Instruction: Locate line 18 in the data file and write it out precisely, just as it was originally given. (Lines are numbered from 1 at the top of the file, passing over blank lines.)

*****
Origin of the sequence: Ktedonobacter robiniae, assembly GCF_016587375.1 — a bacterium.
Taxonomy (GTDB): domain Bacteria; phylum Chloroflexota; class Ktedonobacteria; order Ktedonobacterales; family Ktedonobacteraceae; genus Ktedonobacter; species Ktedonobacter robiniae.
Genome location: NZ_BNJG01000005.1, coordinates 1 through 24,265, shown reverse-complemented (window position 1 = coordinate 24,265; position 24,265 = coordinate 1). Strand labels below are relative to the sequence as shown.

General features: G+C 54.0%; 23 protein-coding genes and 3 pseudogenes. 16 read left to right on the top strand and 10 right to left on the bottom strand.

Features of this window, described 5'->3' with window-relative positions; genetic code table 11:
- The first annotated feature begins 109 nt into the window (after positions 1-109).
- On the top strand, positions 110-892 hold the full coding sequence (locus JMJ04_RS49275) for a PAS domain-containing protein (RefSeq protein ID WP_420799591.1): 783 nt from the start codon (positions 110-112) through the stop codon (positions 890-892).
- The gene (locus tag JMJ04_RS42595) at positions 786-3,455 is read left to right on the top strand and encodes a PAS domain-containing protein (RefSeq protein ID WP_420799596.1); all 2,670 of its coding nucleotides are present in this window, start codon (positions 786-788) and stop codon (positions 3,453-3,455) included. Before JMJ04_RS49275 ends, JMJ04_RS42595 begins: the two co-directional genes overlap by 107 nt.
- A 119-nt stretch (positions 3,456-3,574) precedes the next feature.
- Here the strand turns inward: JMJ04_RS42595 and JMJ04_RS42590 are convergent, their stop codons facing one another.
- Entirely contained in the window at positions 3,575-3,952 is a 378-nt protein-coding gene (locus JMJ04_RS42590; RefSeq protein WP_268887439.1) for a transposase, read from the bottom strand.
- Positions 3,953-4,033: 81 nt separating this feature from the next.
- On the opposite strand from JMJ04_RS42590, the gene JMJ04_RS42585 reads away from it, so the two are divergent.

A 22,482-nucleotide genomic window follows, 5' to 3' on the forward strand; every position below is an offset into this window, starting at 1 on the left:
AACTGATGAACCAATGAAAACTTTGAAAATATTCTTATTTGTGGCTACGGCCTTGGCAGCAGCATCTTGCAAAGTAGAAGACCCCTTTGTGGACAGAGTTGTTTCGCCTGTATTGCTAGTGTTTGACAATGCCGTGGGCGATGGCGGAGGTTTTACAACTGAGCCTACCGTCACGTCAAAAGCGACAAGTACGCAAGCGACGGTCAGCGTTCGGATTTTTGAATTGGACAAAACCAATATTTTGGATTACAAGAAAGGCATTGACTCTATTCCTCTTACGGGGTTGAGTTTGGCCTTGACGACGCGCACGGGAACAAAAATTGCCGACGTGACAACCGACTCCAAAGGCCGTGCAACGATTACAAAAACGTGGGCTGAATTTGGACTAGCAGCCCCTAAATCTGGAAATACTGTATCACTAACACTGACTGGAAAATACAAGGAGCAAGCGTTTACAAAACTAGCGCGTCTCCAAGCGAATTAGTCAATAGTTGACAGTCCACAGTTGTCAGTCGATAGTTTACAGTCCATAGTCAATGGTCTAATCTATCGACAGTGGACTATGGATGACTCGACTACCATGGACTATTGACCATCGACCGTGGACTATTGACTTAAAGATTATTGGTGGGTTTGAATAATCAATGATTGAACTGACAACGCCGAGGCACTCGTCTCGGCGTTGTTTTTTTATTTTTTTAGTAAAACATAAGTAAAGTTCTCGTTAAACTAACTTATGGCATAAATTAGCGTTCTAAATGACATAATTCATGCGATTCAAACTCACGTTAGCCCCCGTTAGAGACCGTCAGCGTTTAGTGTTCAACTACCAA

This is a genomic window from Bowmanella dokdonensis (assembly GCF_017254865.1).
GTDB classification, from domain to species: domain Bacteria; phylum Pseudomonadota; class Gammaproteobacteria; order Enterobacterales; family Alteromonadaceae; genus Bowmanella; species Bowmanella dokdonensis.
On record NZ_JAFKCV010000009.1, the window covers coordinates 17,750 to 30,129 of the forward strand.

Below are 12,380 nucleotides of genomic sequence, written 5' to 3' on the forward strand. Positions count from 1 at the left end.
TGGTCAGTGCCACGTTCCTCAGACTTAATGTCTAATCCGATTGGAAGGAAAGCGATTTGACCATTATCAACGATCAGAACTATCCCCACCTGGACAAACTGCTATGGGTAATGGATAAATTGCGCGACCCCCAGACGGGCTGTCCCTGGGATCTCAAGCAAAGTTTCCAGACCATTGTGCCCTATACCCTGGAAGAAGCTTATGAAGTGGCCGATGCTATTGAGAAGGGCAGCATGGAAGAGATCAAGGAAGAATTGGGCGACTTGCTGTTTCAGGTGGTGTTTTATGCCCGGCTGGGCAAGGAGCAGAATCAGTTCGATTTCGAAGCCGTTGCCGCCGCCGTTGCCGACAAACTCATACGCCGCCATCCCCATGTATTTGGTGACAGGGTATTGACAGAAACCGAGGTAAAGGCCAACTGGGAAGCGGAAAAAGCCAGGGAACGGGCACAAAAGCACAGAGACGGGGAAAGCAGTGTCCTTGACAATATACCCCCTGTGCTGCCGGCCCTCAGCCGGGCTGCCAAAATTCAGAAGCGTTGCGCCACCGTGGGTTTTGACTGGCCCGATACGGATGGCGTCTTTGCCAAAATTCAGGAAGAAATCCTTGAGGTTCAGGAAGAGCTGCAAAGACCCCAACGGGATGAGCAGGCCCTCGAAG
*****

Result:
On record NZ_JAFKCV010000009.1, the window covers coordinates 17,750 to 30,129 of the forward strand.